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Exploring the future has never been so important. In a world where the pace of change is growing and systemic complexity is increasing, being able to prepare for future transformations - whatever they may involve - is becoming vital to our survival.

The problem is: we’re really bad at predicting the future.

Humans have been fascinated with imagining the future for most of our time on earth, but we’ve long struggled with doing this accurately, especially when it comes to cultural and behavioural evolutions.

One great example of this is the 1900 World Fair ‘Uchronies’, where thinkers and artists imagined the year 2000 for the Exposition Universelle (credit to l’ Institut des Futurs Souhaitablesfor finding and sharing these gems). Early 20th century Europeans focused on imagining technological change (you can see below they imagined the vacuum cleaner and automated agricultural machinery), but were incredibly ethnocentric when it came to social norms. Projecting 100 years into the future, they clothed humans in exactly the same way, working the same jobs (maids are still commonplace) living with the same gender norms (women cleaning and men working the fields).

Imagining the year 2000 in 1900: great technological progress, but minimal cultural change

We’ve continued to do this in Science Fiction. Take the example of the flying car (Blade Runner, Back to Future, the Fifth Element…). In these stories, humans are still using cars - which have been technologically enhanced - and we are not rethinking how we might travel or move in cities of the future.

A plethora of well-documented biases hinder us from predicting the future accurately: hindsight bias (we think the past was more predictable than it was), optimism bias (we’re sure only good things will happen to us), salience bias (we focus on things that seem like a big deal while ignoring other things that are likely more worthy of our mental energy), projection bias (we project current states into the future), hyperbolic discounting (we choose short terms rewards over long term gains)... the list goes on.

And even if we were able to take into account cultural change (shows like Black Mirror do this very effectively) and somehow outgrow our evolutionary biases, we still wouldn’t be able to predict the future accurately. That’s because the future depends on an incredibly complex world system leading to an infinite number of probable and improbable outcomes.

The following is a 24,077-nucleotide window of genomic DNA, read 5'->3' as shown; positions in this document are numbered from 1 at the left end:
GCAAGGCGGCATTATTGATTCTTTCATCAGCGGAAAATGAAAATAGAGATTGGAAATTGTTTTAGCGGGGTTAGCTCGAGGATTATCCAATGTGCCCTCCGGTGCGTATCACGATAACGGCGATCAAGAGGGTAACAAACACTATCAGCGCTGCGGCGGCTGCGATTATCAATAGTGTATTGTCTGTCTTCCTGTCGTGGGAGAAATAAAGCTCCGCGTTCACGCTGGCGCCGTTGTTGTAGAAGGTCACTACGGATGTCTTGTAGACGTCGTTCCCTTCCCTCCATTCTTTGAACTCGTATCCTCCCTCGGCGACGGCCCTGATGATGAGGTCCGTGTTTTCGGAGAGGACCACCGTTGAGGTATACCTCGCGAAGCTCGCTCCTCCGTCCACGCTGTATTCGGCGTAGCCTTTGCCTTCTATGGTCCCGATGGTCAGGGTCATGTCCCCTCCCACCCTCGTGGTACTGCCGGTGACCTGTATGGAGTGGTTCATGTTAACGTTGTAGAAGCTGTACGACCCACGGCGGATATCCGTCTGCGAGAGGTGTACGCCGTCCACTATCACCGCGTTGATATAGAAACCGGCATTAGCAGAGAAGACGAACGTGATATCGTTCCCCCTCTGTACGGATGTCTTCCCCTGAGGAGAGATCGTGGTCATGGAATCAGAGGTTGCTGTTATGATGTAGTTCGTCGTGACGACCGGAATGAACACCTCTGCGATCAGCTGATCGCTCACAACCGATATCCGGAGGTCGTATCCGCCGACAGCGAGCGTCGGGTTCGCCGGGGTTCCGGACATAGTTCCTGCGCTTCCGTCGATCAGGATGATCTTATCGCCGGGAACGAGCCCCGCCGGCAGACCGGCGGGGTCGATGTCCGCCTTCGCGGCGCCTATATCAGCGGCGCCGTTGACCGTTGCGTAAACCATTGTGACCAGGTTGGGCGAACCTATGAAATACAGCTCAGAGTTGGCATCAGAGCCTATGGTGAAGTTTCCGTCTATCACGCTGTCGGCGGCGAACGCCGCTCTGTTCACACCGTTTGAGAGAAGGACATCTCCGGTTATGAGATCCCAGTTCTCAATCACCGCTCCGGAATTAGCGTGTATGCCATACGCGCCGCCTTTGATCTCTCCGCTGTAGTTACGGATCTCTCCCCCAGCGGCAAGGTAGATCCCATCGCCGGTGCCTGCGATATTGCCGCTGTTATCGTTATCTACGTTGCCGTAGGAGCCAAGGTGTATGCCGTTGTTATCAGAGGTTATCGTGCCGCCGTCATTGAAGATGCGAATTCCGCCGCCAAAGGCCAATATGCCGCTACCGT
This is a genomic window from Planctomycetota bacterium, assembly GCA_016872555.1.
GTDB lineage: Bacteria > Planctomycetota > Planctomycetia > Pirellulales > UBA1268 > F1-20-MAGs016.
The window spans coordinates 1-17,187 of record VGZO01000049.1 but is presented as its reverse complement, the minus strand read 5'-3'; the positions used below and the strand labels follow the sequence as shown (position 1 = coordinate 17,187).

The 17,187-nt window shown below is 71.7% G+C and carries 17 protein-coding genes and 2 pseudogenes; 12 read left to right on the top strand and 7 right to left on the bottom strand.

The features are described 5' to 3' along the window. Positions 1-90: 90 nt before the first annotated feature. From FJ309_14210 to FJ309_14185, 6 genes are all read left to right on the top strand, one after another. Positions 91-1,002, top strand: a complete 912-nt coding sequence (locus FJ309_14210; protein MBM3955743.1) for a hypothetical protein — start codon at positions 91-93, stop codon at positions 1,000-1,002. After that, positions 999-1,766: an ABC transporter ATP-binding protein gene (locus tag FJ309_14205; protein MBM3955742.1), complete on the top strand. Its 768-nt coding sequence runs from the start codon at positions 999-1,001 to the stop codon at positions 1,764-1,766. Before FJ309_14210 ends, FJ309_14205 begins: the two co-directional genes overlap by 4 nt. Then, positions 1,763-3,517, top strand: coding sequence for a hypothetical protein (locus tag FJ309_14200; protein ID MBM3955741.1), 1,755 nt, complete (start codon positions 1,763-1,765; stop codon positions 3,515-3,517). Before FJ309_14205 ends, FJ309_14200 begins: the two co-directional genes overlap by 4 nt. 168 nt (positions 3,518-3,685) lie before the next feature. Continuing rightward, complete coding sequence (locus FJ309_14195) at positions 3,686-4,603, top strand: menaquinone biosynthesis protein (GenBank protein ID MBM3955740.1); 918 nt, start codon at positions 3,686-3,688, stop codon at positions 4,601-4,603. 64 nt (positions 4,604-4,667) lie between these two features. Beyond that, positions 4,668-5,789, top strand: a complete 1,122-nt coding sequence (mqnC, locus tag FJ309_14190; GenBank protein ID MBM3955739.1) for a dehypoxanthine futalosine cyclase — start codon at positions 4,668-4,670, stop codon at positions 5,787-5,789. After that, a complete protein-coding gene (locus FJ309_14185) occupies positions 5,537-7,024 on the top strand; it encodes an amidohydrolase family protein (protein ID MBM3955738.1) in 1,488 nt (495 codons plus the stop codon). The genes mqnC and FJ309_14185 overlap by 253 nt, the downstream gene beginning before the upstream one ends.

So what do we do? Give up and focus on the now?

With the current state of the world, this may not be the way forward.

From foresight to future studies, respected experts, consultants and academics have developed a large number of methods to solve this challenge. This is ours.

For the past 3 years, in partnership with Anouck Rayé, Futurist and Designer, we’ve been experimenting with a new methodology to anticipate change and navigate uncertainty: Design Fiction.

Design Fiction differs from Forecasting - predicting the most probable future - by expanding the fields of possibilities to a much larger number of potential futures.

The design fiction approach : turning uncertainty into opportunity by expanding the field of possibilities

By exploring these potential futures (many of which shed light on blind spots, risks or unforeseen opportunities), our partners have the opportunity to take a step back, see the system in its complexity, and decide where they want to go. Rather than provide answers of what will happen or where the organisation should go, the method allows us to raise the right questions, transform risks into opportunities and set a new vision. From that, we work together to develop new services, products, business models … and a concrete action plan to get there (‘backasting’).

So we still can’t predict the future, but our method allows our partners to be active in defining the future they want, rather than passively reacting to external crises.

If you’re curious, see some examples and our work here, or contact us to find out more about our methodology.

Adélaïde Vinay


Kris White

Behavioural Psychology specialist